Reliable data transfer

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Not sure if this is the right forum, but I'l give it a shot. This question regards reliable data transfer in the context of transport-layer protocols in communication networks.
Let's say a sender sends a packet of information over a channel. The packet is corrupted, and the receiver replies with a negative acknowledgment (telling the sender that the packet wasn't properly transmitted).

However, the acknowledgment is corrupted during transmission, so the sender doesn't realize that the packet he originally sent wasn't properly transmitted. He therefore proceeds to send the next packet, with a different sequence number.

However, suppose the sequence number is corrupted during transmission. Then the receiver has no way of knowing whether the packet received is retransmission of the original packet, or transmission of the next packet.
This raises an issue and I am rather confused on how protocols would deal with this. Is it even possible for the sequence number to be corrupted during transmission?

Thanks!

BiP
 

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  • #2
berkeman
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Not sure if this is the right forum, but I'l give it a shot. This question regards reliable data transfer in the context of transport-layer protocols in communication networks.
Let's say a sender sends a packet of information over a channel. The packet is corrupted, and the receiver replies with a negative acknowledgment (telling the sender that the packet wasn't properly transmitted).

However, the acknowledgment is corrupted during transmission, so the sender doesn't realize that the packet he originally sent wasn't properly transmitted. He therefore proceeds to send the next packet, with a different sequence number.

However, suppose the sequence number is corrupted during transmission. Then the receiver has no way of knowing whether the packet received is retransmission of the original packet, or transmission of the next packet.
This raises an issue and I am rather confused on how protocols would deal with this. Is it even possible for the sequence number to be corrupted during transmission?

Thanks!

BiP
It depends on the protocol, but in general everything has a CRC as part of the packet, so it is very unlikely that a corrupted packet will be interpreted as anything. So the sending node knows that it never got an ACK for some packet it sent, and it has to retry that packet again. It will retry until it gets a positive ACK for that packet, or until the configured number of retries is exceeded.

BTW, if the receiver receives a corrupted packet, it does not NACK, at least not in the protocols I'm familiar with. I suppose that in some point-to-point applications, the receiver could NACK in response to a CRC error. The times I've seen NACKs coming back from receivers is not for physical errors, but instead for logical errors in a packet that has a valid CRC. For example, if the receiver is told to write some memory that is write-protected, or out of range, etc.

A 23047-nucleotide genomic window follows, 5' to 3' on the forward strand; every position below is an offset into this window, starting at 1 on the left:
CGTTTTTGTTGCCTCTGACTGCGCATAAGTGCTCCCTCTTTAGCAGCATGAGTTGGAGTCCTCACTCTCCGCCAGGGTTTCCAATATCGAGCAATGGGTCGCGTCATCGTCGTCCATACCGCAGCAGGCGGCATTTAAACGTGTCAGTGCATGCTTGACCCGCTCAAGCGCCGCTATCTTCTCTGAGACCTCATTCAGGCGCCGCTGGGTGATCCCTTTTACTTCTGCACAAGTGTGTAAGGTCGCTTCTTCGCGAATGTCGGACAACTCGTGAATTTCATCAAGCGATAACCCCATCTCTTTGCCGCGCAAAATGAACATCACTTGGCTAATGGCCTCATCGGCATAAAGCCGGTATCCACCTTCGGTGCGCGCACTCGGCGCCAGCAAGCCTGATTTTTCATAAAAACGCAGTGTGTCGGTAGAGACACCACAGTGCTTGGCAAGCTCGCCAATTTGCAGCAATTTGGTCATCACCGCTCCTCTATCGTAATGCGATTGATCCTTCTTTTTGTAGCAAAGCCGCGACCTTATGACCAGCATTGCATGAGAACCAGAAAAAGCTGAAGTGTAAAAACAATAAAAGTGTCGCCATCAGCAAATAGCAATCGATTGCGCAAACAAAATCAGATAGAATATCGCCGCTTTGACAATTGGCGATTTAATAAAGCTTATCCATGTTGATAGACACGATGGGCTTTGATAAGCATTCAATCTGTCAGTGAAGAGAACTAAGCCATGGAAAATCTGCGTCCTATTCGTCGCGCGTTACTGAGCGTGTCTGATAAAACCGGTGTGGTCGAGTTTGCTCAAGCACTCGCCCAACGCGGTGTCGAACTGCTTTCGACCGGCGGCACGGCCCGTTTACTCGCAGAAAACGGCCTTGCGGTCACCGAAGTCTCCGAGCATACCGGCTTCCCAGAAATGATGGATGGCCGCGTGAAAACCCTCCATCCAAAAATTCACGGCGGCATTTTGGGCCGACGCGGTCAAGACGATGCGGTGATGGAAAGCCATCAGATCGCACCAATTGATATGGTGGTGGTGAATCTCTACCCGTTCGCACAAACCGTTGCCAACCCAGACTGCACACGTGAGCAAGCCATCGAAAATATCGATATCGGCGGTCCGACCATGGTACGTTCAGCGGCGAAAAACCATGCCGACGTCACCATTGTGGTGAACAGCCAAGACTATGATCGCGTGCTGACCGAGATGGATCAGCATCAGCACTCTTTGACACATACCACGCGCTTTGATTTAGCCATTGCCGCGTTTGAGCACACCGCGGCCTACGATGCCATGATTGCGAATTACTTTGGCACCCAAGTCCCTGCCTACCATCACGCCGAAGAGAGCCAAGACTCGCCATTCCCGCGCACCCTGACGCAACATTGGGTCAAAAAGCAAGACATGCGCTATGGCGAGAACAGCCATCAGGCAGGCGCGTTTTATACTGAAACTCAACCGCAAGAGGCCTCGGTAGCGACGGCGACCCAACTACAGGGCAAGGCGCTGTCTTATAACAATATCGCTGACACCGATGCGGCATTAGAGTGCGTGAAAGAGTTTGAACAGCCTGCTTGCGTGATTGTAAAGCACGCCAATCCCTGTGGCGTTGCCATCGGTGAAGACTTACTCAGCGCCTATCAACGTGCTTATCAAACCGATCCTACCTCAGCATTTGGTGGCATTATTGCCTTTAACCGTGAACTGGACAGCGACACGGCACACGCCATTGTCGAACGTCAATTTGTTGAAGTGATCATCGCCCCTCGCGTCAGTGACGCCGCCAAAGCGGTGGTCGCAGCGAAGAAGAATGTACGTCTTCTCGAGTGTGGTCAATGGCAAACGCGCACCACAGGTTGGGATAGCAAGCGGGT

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  • #3
donpacino
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Not sure if this is the right forum, but I'l give it a shot. This question regards reliable data transfer in the context of transport-layer protocols in communication networks.
Let's say a sender sends a packet of information over a channel. The packet is corrupted, and the receiver replies with a negative acknowledgment (telling the sender that the packet wasn't properly transmitted).

However, the acknowledgment is corrupted during transmission, so the sender doesn't realize that the packet he originally sent wasn't properly transmitted. He therefore proceeds to send the next packet, with a different sequence number.

However, suppose the sequence number is corrupted during transmission. Then the receiver has no way of knowing whether the packet received is retransmission of the original packet, or transmission of the next packet.
This raises an issue and I am rather confused on how protocols would deal with this. Is it even possible for the sequence number to be corrupted during transmission?

Thanks!

BiP
depending on the expected environment and how robust you need your system to be a few steps can be taken.

You can have a hard interrupt line to signal an error.
you can use ECCs
you can put in logic that tracks the sequence number order, and flags an error if they come out of order.

and finally you can use a better transmission system
 
  • #4
Svein
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Let's say a sender sends a packet of information over a channel. The packet is corrupted, and the receiver replies with a negative acknowledgment (telling the sender that the packet wasn't properly transmitted).
In modern networking, transport layer protocols do not even receive corrupted packets - they are deleted in the data link layer.
The receiving end of the transport layer only acknowledges perfect packets, using the packet number. It is the responsibility of the transmitting end of transport layer to figure out whether or not to retransmit a packet.
There are several timers involved in each end, since not only can data packets get lost, but so also can acknowledgements.
 
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